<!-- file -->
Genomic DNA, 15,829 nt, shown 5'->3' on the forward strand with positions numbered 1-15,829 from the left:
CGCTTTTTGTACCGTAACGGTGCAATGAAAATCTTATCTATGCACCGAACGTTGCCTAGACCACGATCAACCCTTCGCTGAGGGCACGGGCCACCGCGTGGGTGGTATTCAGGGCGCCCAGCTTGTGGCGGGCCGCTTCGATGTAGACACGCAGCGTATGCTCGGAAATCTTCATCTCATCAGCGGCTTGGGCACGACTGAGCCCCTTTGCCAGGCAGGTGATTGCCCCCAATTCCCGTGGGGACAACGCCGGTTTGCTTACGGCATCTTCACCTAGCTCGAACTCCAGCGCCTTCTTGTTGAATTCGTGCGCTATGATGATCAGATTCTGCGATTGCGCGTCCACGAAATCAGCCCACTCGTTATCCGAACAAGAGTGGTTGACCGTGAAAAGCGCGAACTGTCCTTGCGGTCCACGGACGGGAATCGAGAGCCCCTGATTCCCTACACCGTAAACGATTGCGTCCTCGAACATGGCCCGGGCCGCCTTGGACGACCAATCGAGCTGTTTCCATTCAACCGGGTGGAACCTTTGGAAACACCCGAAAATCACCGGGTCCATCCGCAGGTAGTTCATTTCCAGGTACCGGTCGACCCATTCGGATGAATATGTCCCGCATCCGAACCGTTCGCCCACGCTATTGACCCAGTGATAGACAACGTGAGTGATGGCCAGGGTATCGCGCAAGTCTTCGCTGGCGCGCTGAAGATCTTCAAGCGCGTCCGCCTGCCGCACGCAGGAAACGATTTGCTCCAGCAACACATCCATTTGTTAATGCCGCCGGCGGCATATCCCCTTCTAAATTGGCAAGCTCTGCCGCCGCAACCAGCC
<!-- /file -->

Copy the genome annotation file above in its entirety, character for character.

Genomic DNA, 15,829 nt, shown 5'->3' on the forward strand with positions numbered 1-15,829 from the left:
CGCTTTTTGTACCGTAACGGTGCAATGAAAATCTTATCTATGCACCGAACGTTGCCTAGACCACGATCAACCCTTCGCTGAGGGCACGGGCCACCGCGTGGGTGGTATTCAGGGCGCCCAGCTTGTGGCGGGCCGCTTCGATGTAGACACGCAGCGTATGCTCGGAAATCTTCATCTCATCAGCGGCTTGGGCACGACTGAGCCCCTTTGCCAGGCAGGTGATTGCCCCCAATTCCCGTGGGGACAACGCCGGTTTGCTTACGGCATCTTCACCTAGCTCGAACTCCAGCGCCTTCTTGTTGAATTCGTGCGCTATGATGATCAGATTCTGCGATTGCGCGTCCACGAAATCAGCCCACTCGTTATCCGAACAAGAGTGGTTGACCGTGAAAAGCGCGAACTGTCCTTGCGGTCCACGGACGGGAATCGAGAGCCCCTGATTCCCTACACCGTAAACGATTGCGTCCTCGAACATGGCCCGGGCCGCCTTGGACGACCAATCGAGCTGTTTCCATTCAACCGGGTGGAACCTTTGGAAACACCCGAAAATCACCGGGTCCATCCGCAGGTAGTTCATTTCCAGGTACCGGTCGACCCATTCGGATGAATATGTCCCGCATCCGAACCGTTCGCCCACGCTATTGACCCAGTGATAGACAACGTGAGTGATGGCCAGGGTATCGCGCAAGTCTTCGCTGGCGCGCTGAAGATCTTCAAGCGCGTCCGCCTGCCGCACGCAGGAAACGATTTGCTCCAGCAACACATCCATTTGTTAATGCCGCCGGCGGCATATCCCCTTCTAAATTGGCAAGCTCTGCCGCCGCAACCAGCC